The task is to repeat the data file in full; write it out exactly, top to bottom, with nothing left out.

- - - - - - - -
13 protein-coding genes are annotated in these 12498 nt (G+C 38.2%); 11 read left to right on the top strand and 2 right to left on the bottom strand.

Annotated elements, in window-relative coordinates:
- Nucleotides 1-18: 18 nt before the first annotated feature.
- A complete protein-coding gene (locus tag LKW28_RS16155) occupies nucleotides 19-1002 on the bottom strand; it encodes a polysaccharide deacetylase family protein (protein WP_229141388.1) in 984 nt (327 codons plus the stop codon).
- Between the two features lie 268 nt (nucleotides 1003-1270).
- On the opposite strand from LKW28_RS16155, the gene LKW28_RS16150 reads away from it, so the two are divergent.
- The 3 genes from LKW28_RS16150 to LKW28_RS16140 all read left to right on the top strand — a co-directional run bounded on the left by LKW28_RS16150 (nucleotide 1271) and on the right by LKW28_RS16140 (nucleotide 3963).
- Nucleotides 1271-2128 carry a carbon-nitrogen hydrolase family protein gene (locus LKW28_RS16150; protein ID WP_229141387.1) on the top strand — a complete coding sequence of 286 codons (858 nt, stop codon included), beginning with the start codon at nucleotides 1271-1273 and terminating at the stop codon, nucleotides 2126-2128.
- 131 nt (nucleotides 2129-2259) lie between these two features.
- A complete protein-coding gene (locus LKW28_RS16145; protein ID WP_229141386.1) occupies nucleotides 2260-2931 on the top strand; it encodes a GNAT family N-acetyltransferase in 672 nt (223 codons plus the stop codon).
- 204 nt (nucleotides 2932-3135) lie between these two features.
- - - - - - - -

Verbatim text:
13 protein-coding genes are annotated in these 12498 nt (G+C 38.2%); 11 read left to right on the top strand and 2 right to left on the bottom strand.

Annotated elements, in window-relative coordinates:
- Nucleotides 1-18: 18 nt before the first annotated feature.
- A complete protein-coding gene (locus tag LKW28_RS16155) occupies nucleotides 19-1002 on the bottom strand; it encodes a polysaccharide deacetylase family protein (protein WP_229141388.1) in 984 nt (327 codons plus the stop codon).
- Between the two features lie 268 nt (nucleotides 1003-1270).
- On the opposite strand from LKW28_RS16155, the gene LKW28_RS16150 reads away from it, so the two are divergent.
- The 3 genes from LKW28_RS16150 to LKW28_RS16140 all read left to right on the top strand — a co-directional run bounded on the left by LKW28_RS16150 (nucleotide 1271) and on the right by LKW28_RS16140 (nucleotide 3963).
- Nucleotides 1271-2128 carry a carbon-nitrogen hydrolase family protein gene (locus LKW28_RS16150; protein ID WP_229141387.1) on the top strand — a complete coding sequence of 286 codons (858 nt, stop codon included), beginning with the start codon at nucleotides 1271-1273 and terminating at the stop codon, nucleotides 2126-2128.
- 131 nt (nucleotides 2129-2259) lie between these two features.
- A complete protein-coding gene (locus LKW28_RS16145; protein ID WP_229141386.1) occupies nucleotides 2260-2931 on the top strand; it encodes a GNAT family N-acetyltransferase in 672 nt (223 codons plus the stop codon).
- 204 nt (nucleotides 2932-3135) lie between these two features.